Some players on our team worked with Jund extensively—it was our default midrange deck for a while. Our list looked like something like this:
You might notice that I’m short a few lands in my deck list—that’s because there was also an assortment of Jund lands that I can’t remember.
This deck features the powerful Traverse the Ulvenwald + Goblin Dark-Dwellers combo, which is sweet as you chain them over and over (also works with Kolaghan’s Command). It has a lot of removal and some early drops, so it can survive the early rush as well.
What didn’t work: The deck was clunky. Even though you have some cheap spells, you’re mostly only casting one spell a turn, and sometimes that isn’t enough. The mana base wasn’t bad, but it wasn’t great either, and you had few catch-up mechanisms if someone ever got to a point where they had more than 4 toughness in play. We tried adding Fiery Temper to the deck to be able to cast two spells in a turn, but that was a bit awkward with the mana and Fiery Temper isn’t great against half of the decks in this metagame, so I don’t like more than 2. Control decks were also a problem, as Jund exists in a limbo where it’s often not fast enough to battle the fast decks but not controlling enough to battle the slow decks—you can’t apply pressure and your opponent ends up making plays that are more powerful than anything you can do.
What it needs to work: A good way to cast multiple spells in a turn and a mana base with fewer lands that enter the battlefield tapped. If you play 3 colors, it’s hard to achieve both those things since getting R, B, and G early is punishing. I think you also want some better late game as well—since you can’t apply pressure, you have to make sure you win the late game because you will inevitably get there.
We tried a couple of delirium decks, but the one I liked the most was BUG Control.
There were also 21 other lands.
This deck was interesting to me because it had the Mindwrack Demon + Languish combo and the Traverse + Jace + Den Protector combo, both of which seemed quite powerful. You also got to mill a bunch of Deathmist Raptors and, with Traverse in your deck, it was easy to find a Den Protector to bring everything back. Dragonlord Silumgar was also a fantastic bullet to search for.
What didn’t work: The deck was too weak to Reflector Mage. Even with removal and Languish, you would often tap out for a Demon, a Raptor, or a Dragon, and it would get hit with a Reflector Mage or Declaration in Stone and you’d fall too far behind.
I also had some problems achieving delirium—it’s not exactly hard but it’s not trivial either. I had games in which I died to my own Demon, and games where I couldn’t cast a “kicked” Traverse. Since then, I’ve toyed a bit with the numbers and added more instants/enchantments, but it’s still not trivial.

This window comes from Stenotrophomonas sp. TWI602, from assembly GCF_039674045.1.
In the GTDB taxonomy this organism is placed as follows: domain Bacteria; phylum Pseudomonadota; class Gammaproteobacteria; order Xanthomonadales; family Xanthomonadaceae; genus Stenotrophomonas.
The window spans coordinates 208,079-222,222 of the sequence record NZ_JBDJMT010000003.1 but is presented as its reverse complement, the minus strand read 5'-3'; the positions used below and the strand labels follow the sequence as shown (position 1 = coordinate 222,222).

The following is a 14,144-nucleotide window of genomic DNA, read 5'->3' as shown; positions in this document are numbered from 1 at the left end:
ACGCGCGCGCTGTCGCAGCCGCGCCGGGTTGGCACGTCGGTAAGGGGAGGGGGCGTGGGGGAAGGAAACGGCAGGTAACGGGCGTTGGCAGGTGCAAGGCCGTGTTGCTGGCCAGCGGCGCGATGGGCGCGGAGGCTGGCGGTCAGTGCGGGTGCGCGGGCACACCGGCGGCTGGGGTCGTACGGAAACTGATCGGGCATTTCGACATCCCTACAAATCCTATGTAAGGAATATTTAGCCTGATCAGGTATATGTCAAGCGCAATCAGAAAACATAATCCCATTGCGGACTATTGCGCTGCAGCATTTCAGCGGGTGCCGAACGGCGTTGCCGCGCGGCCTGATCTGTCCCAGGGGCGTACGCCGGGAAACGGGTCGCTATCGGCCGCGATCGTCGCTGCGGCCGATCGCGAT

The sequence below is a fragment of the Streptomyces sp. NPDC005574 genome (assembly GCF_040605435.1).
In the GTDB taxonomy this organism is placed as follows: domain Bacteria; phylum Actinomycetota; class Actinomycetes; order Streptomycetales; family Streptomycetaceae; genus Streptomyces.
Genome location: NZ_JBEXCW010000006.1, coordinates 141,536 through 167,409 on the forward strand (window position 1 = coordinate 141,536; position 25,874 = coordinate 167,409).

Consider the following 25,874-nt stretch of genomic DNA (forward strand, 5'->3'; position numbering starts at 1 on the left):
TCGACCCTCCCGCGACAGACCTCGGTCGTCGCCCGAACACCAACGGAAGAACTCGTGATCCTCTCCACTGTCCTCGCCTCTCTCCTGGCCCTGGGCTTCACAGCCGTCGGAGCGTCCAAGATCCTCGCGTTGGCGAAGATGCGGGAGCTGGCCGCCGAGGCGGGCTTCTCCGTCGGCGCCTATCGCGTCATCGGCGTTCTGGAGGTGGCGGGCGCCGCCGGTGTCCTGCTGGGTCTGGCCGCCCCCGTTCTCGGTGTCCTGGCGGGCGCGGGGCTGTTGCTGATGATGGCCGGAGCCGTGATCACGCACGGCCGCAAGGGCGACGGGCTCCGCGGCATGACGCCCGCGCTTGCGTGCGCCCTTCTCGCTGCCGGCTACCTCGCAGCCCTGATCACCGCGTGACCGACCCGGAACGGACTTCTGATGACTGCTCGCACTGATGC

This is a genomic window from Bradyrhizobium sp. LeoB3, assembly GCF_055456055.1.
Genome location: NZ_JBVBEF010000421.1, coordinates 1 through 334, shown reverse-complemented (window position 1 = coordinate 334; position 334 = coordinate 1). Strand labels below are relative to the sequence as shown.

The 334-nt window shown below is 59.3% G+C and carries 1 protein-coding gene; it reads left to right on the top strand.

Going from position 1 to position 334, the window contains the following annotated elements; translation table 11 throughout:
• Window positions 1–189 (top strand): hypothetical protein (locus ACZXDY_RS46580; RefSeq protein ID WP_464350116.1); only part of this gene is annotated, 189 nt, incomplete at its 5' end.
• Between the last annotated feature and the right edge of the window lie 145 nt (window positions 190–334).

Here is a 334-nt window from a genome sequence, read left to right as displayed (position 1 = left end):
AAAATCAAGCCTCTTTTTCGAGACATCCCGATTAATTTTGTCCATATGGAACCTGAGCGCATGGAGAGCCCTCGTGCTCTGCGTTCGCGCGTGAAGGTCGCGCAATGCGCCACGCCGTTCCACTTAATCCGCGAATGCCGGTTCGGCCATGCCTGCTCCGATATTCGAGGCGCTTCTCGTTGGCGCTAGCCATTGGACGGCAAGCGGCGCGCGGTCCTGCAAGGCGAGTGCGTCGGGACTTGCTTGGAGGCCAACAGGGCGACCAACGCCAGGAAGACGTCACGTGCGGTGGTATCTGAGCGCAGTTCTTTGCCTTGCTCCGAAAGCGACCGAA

What it needs: First and foremost, more testing. We built this deck in the later stages of testing and I dismissed it when it did not have a great Humans matchup (mainly due to Reflector Mage) because I couldn’t afford to waste time in something that I perceived to have a bad matchup against the most popular deck. I think now it’s okay to have a bad matchup versus Humans and even Bant (and it can certainly be addressed post-board), so I’d like to see how something like this does against the rest of the field. I imagine finding a way to beat Pyromancer’s Goggles is important as right now you have no interaction and you are slow, so they can just burn you out.
Cryptolith Rites is a powerful card, and we built multiple decks that tried to break it. One iteration was GW Tokens (not much different than the one we ended up playing, but much worse). The one I liked more was RG. RG has Thopter Engineer, which gives your artifacts haste for Rites, and it also has Pia and Kiran Nalaar, which is both a token-creator and a mana sink.
There were 19 other lands.
What didn’t work: The deck was just clunky. Sometimes you wouldn’t draw Rites and then you’d just play a bunch of 1/1s—sometimes you’d draw Rites, and you’d play a bunch of 1/1s, which would lead to losing to Avacyn or Declaration anyway. Avacyn in particular was a huge problem and you could almost never beat it if you didn’t draw Outnumber. It felt to me like the rewards you got when your deck worked didn’t make up for how bad your deck was when it didn’t work (i.e., when you were facing a sweeper, for example).
What it needs: A way to deal with mass removal—Avacyn, Kozilek’s Return, and Declaration. Right now I don’t think there is a way, and I think the BG version is better as it has a cleaner kill, is less vulnerable to Declaration, and has an overall higher power level since it plays Collected Company.
That’s what I got for today! I hope you’ve enjoyed it, and see you soon.